Mass soy farming in Argentina means that an estimated 300,000 peasant and indigenous families have been displaced front heir natural habitats, in the last decade alone. Soy farming pollutes the land people need to live on and thereby destroys local communities. Local activist groups including La Via Campesina and the National Indigenous Campesino Movement of Argentina are attempting to regain control and attain rights over their homelands.

On soy plantations in Brazil, there have been documented cases of forced labor akin to slavery methods. A registry of agricultural firms undertaken by the government found that 6 soy companies were responsible for enslaving 241 workers.

Since soy plantations produce goods purely for export purposes, they also damage local economies. National food security in South America is compromised by the ‘soybean economy’, which diverts much-needed agricultural capacity to foreign lands.

There’s no doubt that fish farming has negative impacts on our planet’s land, oceans and the animals and communities that inhabit it, but as with other examples of big business, fortune favors the rich. There are no signs that fish farming methods, and feeding fish soy products, will come to an end in the near future.

Who’s The Culprit?

Soy and fish farming are immensely profitable businesses for those involved. Soybean companies and trade associations benefit from soy-fed fish farming. The Illinois Soybean Association stated that fish farming that will ‘revolutionize sustainable agriculture’, and the National Oceanic and Atmospheric Administration (NOAA) also support fish farming methods.

Large corporations have large stakes in the fish farming industry. Monsanto was involved in a study on soy diets for salmon; the company provided GM and non-GM soy for the researchers to use in the trials. Monsanto’s Roundup Ready soy plants are designed to be resistant to the corporate giant’s controversial herbicide Roundup, which has proven negative effects on the environment.

In 2010, Monsanto, through smaller owned companies, controlled approximately 62 .5 percent of soybean seeds and seed trait licenses in the U.S.

Cargill is a soybean-crushing firm which created a team focused on fish feed products in the 1990s. A decade later, the corporate giant manages several firms which together own 178 animal nutrition factories, and its company Agribrands produces different lines of fish feed today.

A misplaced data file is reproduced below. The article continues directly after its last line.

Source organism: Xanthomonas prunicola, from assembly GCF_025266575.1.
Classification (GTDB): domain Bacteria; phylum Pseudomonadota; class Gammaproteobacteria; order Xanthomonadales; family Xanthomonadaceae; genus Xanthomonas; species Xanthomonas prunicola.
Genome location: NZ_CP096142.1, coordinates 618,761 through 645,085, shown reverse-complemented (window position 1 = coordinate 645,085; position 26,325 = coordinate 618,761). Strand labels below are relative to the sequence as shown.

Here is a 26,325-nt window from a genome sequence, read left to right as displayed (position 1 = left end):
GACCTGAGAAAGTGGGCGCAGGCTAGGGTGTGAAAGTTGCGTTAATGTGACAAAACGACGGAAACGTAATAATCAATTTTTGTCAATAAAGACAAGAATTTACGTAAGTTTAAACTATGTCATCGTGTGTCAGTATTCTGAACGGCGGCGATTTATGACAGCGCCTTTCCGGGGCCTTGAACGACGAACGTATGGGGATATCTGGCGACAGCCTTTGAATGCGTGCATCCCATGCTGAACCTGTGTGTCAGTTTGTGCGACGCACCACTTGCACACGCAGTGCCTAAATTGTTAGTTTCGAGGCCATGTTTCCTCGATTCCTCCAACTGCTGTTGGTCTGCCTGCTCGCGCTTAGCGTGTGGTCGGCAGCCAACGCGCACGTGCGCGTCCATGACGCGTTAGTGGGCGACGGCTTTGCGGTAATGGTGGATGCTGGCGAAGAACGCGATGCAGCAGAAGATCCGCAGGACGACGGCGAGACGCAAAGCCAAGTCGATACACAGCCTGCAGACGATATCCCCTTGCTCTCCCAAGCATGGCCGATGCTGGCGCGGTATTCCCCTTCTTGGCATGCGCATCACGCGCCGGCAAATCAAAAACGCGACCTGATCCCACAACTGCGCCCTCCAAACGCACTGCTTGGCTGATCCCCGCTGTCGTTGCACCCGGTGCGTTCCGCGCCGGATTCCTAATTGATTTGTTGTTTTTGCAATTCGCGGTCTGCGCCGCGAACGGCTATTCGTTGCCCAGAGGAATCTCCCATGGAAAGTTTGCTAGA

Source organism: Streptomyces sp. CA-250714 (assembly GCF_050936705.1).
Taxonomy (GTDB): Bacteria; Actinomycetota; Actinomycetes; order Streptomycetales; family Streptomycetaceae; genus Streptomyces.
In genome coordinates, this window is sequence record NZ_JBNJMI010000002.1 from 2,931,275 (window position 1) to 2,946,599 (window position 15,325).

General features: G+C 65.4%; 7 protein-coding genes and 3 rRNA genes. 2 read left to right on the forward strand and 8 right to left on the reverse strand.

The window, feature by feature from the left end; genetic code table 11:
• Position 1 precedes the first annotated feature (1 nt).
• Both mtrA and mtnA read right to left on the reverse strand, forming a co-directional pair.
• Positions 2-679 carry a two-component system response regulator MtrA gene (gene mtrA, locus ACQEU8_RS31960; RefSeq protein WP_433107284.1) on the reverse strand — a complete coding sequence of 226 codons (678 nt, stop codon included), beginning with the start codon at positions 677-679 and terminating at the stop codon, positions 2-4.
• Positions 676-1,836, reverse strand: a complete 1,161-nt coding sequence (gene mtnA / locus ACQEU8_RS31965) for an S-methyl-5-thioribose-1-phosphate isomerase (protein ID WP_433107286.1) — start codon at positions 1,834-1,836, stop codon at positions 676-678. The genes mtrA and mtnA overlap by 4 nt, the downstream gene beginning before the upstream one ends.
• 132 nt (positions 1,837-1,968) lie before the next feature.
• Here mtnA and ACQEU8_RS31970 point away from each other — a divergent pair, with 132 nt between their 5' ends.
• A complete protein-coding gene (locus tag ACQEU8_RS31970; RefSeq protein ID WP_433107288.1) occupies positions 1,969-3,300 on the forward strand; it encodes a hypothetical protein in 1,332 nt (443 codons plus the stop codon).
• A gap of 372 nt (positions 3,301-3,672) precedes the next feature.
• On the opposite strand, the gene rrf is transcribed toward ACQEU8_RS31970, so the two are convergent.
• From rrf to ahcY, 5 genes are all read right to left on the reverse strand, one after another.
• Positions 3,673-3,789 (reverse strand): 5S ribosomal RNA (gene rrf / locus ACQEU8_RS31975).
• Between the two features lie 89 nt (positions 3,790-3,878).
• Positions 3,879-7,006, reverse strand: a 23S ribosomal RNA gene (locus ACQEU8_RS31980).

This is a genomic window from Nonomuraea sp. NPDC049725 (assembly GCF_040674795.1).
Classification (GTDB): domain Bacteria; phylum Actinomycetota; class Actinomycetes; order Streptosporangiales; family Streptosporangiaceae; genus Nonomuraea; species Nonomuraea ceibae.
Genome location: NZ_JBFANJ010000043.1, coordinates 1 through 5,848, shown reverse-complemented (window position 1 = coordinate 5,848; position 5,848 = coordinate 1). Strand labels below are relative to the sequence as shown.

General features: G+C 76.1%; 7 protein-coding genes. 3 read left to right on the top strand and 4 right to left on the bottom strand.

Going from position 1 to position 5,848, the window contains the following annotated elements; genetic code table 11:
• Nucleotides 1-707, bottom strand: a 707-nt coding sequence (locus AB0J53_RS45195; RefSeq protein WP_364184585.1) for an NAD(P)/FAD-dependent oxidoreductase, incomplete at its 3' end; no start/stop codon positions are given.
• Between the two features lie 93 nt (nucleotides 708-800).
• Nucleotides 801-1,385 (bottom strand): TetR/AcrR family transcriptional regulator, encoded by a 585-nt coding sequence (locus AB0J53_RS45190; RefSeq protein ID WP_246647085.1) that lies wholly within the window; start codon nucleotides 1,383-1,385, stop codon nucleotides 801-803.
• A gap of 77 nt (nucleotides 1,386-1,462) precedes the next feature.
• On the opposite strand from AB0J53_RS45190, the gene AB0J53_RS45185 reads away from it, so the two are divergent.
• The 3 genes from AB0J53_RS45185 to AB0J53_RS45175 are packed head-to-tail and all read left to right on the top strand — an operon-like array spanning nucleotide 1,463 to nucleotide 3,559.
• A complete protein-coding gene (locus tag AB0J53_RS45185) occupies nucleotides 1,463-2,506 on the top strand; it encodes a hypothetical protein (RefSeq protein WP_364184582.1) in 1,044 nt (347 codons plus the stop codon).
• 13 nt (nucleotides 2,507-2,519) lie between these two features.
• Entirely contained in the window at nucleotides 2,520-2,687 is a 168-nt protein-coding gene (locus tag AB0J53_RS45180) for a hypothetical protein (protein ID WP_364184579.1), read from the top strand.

What Can We Do?

Share this article on social media sites, and read the Factory-Fed Fish report. It’s essential that people learn about fish farming, the unnatural soy diets the fish are fed on, and the impact these things are having on our land and oceans.

Spread the word. Write a blog post, email your friends, write to your governor to highlight the issue. Form local focus groups to transition from fish diets to fish-free living. Together communities can press for and help to draft bills that prohibit federal agencies from allowing fish farming operations to take place in federal waters. You can also demand that U.S. farm policy is changed to stop overproduction of commodity crops like soy, and join ocean-protection organizations and those that are anti-overfishing our seas.

Use your consumer vote. The three types of omega-3 fatty acids that people obtain by consuming fish come from algae. Algae is a potentially less environmentally destructive way of meeting human nutritional needs directly that would eliminate the need for soy-fed fish and for fish farming. Instead of consuming fish from questionable sources you can consume algae in supplement form as capsules or powder, and ensure that it is from efficient small-scale growing projects, which will eliminate the need for fish in your diet altogether. The power to stop the fish farming industry and the big businesses involved lies with the consumer.

The health of the world’s oceans, animals and humans depends on individual consumers eliminating their consumption of fish, as there is simply not enough wild fish available to meet global demand. Soy-fed fish will exist so long as people continue to buy from unsustainable, unethical sources, and the human health impacts of consuming soy-fed fish are not yet known. Eliminate unknown risks by helping to end this industry, and let other people know what they are contributing to and consuming. The planet will thank you for it.

Image Source: Ivan Walsh/Flickr